- Conditions for harvest were as good as they could be, dry and sunny at the end of September into October, so the grapes could be left on the vines to their peak of ripeness, no less and no more, and the cool nights prevented the development of the mold, Botrytis cinerea that can really ruin a good time!

The 2010 wines have come out of barrel late fall, early winter, and moved to storage in either stainless steel or concrete (epoxy-lined) vats for fining before bottling this summer, and you can expect to see the early entry-level quality wines arrive on the shelves this fall. The better quality wines will begin to arrive late fall or next spring.

Finally, 2011. Though not at the quality of either the 2009 or 2010 vintages, from what I have tasted out of barrel, this is a very promising vintage. Certainly a bit more heterogeneous but good producers were able to sort out the parcels to use only the best for their "flagship" wines.

Wednesday, May 9, 2012

Sweet Wines from Bordeaux-St Croix-du-Mont

Most folks, when they think of Bordeaux, think of the richly flavored red wines made from Merlot and Cabernet Sauvignon. Not many are familiar with Bordeaux white wines typically made from Sauvignon Blanc and Semillon (and more recently Sauvignon Gris), and even fewer with the sweet wines from the region.

Arguably the most famous sweet white wine appellation in Bordeaux is Sauternes. But Sauternes can be expensive, for many reasons. Primarily, it is due to the low yields of the vines, as the grapes are picked after the grapes for both the dry white wines and the reds are harvested, and, if Mother Nature is kind, the grapes are affected by a fungus called Botrytis cinerea or more commonly the Noble Rot, a disaster for red grapes if affected, but hoped for in Sauternes as this fungus has a unique affect on the white grapes by cracking the grape skins and allowing the water in the grape to evaporate thus concentrating the juice. A vine of Semillon, unaffected by the noble rot, can produce up to 8 glasses of wine per vine, but an affected vine will produce only one. What's more, the grapes are harvested only at maximum ripeness, and since no two grape clusters ripen (both fruit and noble rot) at the same rate, there is often 4 or even 7 passes through the vineyard for harvest, ALL BY HAND. This takes time and manpower, thus a high price at offering.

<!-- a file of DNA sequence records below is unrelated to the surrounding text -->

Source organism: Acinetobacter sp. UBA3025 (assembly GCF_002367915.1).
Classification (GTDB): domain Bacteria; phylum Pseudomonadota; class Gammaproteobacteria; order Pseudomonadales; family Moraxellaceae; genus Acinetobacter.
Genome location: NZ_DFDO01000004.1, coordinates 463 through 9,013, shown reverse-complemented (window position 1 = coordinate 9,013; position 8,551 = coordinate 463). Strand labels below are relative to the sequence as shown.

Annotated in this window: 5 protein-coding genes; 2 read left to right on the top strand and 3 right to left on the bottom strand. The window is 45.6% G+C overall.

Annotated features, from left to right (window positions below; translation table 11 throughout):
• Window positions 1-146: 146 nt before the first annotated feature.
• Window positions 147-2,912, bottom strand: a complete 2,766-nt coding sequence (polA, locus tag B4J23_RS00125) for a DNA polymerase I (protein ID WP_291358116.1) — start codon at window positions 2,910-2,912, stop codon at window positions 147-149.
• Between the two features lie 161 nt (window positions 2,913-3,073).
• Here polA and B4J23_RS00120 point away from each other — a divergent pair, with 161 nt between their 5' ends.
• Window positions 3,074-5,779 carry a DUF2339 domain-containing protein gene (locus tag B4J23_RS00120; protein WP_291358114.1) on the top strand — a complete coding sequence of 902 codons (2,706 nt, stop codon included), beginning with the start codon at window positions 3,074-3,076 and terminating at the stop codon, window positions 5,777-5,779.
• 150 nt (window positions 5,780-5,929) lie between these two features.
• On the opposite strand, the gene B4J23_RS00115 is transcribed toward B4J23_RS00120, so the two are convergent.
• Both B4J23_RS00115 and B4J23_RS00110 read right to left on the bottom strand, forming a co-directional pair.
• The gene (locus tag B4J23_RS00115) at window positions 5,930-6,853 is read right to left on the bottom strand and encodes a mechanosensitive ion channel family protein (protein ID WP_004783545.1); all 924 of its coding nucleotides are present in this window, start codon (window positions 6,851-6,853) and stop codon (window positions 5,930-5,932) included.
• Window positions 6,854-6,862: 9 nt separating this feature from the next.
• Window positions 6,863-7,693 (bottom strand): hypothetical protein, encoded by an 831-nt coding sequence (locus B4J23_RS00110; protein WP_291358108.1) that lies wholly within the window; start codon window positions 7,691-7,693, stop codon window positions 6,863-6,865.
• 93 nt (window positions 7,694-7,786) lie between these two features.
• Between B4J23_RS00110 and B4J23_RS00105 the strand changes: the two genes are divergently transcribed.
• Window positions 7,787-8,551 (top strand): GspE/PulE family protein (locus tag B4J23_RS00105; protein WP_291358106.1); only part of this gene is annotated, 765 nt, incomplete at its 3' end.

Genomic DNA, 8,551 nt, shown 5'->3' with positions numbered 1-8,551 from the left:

However, due to the strong demand for Sauternes, market dynamics over-value the wine, for those of us looking for good values. Luck for us there are alternatives. My favorite is Sainte Croix-du-Mont, literally just across the Garonne river from Sauternes. These wines are delicious and very affordable. I have been working with Chateau Crabitan Bellevue for the last 16 years and their wines never disappoint.

Some of the wine is vinified in vat, 
and some is aged in oak barrels to aid in maturation and flavor.
And all of this is lorded over by Nicolas Solane, one of a generational line to make wine on the property.

And Nicolas is always has a warm welcome in his modest tasting room for those visiting the property.
You can find the Crabitan Bellevue 2007 Saint Croix-du-Mont at many Binny's Depot locations in Chicagoland for less than $20. As I said, a great value and if this is your glass of wine, a must find. Try it with blue cheeses, you know, salt/sweet is a great blend. You can also use wine like this for a delicious preparation of duck. Visit my website for the recipe.

Monday, May 7, 2012

Chateau Valentons-Canteloup Bordeaux Superieur

Chateau Valentons-Canteloup Bordeaux Superieur is a family-owned property that sits just along the Dordogne river in Bordeaux (in the village of St. Loubès just about 1km east of the A10-autoroute from Paris to Bordeaux for all you map nuts). It is owned by the Meynard family and Jacques Meynard makes all the wine on the property from white to rose to red. I have been working with Jacques for the last 5 years and his wines consistently please the Chicago consumer as I have sold 1000's of bottles of his wine.
Jacques Meynard and his father, Monsieur Meynard.